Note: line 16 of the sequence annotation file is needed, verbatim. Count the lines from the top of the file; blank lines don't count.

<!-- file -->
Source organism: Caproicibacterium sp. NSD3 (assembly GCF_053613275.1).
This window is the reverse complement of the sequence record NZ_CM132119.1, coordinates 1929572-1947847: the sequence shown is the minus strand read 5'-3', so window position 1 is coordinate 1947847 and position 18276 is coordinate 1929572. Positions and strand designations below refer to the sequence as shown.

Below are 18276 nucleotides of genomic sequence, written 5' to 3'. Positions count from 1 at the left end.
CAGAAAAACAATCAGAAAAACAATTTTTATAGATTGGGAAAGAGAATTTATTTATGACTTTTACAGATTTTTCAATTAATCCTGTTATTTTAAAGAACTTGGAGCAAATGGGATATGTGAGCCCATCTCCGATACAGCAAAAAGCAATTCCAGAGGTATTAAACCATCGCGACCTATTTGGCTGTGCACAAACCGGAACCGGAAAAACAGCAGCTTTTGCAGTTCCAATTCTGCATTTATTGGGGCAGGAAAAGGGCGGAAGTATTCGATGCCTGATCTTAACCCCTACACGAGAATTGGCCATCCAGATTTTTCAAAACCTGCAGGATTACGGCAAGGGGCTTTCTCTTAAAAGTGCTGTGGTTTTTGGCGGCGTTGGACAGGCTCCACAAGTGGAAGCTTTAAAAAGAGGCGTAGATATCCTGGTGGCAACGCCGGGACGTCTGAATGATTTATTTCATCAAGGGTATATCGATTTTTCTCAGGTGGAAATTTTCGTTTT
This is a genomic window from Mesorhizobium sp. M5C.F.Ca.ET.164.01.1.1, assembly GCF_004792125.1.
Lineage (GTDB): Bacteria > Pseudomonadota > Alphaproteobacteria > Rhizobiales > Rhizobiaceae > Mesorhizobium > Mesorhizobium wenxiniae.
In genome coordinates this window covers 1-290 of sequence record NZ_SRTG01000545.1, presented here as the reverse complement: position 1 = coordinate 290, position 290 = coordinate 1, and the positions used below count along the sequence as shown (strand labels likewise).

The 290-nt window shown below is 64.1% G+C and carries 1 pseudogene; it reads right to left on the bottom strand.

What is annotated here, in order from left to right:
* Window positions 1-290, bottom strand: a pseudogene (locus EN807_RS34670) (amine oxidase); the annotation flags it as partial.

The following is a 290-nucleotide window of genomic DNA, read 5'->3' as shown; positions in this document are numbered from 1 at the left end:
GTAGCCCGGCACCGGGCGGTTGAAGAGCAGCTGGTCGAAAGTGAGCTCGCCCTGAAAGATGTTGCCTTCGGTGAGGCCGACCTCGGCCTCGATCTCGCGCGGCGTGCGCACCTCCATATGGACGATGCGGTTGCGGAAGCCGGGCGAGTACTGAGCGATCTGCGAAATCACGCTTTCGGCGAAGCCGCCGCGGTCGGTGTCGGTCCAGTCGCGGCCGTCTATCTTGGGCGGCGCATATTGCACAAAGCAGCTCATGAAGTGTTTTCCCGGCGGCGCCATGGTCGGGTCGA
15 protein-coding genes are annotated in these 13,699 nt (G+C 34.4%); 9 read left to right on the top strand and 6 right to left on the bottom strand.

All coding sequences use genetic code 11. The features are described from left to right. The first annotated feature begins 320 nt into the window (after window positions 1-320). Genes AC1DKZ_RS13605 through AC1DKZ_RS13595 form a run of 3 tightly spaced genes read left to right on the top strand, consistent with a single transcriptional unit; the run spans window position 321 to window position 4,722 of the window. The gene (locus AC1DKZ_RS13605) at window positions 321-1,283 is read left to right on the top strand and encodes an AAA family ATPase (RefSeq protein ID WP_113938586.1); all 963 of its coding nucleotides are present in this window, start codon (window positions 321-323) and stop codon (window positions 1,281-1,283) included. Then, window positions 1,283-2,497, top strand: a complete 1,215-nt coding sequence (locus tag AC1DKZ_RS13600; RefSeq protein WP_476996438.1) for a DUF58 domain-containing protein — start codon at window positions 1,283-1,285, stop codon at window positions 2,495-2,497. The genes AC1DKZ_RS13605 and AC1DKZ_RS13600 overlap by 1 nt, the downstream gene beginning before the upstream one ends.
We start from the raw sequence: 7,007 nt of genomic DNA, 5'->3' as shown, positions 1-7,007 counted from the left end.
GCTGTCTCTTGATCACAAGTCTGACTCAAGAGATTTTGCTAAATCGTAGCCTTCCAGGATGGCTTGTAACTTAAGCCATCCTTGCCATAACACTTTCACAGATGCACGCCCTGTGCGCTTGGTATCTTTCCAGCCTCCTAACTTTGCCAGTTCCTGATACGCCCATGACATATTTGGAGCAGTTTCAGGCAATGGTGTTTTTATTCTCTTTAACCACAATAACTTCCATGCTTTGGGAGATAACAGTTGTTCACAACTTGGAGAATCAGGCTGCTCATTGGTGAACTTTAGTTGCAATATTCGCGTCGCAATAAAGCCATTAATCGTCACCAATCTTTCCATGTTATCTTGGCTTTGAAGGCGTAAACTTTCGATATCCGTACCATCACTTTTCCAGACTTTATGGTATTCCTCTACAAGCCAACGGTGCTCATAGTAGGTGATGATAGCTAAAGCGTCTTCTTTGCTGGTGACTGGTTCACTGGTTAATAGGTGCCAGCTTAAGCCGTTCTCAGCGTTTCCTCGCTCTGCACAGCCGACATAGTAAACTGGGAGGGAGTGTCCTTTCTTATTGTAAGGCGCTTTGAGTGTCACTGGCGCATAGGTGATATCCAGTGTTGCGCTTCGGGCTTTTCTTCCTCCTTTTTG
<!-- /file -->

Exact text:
GCTGTCTCTTGATCACAAGTCTGACTCAAGAGATTTTGCTAAATCGTAGCCTTCCAGGATGGCTTGTAACTTAAGCCATCCTTGCCATAACACTTTCACAGATGCACGCCCTGTGCGCTTGGTATCTTTCCAGCCTCCTAACTTTGCCAGTTCCTGATACGCCCATGACATATTTGGAGCAGTTTCAGGCAATGGTGTTTTTATTCTCTTTAACCACAATAACTTCCATGCTTTGGGAGATAACAGTTGTTCACAACTTGGAGAATCAGGCTGCTCATTGGTGAACTTTAGTTGCAATATTCGCGTCGCAATAAAGCCATTAATCGTCACCAATCTTTCCATGTTATCTTGGCTTTGAAGGCGTAAACTTTCGATATCCGTACCATCACTTTTCCAGACTTTATGGTATTCCTCTACAAGCCAACGGTGCTCATAGTAGGTGATGATAGCTAAAGCGTCTTCTTTGCTGGTGACTGGTTCACTGGTTAATAGGTGCCAGCTTAAGCCGTTCTCAGCGTTTCCTCGCTCTGCACAGCCGACATAGTAAACTGGGAGGGAGTGTCCTTTCTTATTGTAAGGCGCTTTGAGTGTCACTGGCGCATAGGTGATATCCAGTGTTGCGCTTCGGGCTTTTCTTCCTCCTTTTTG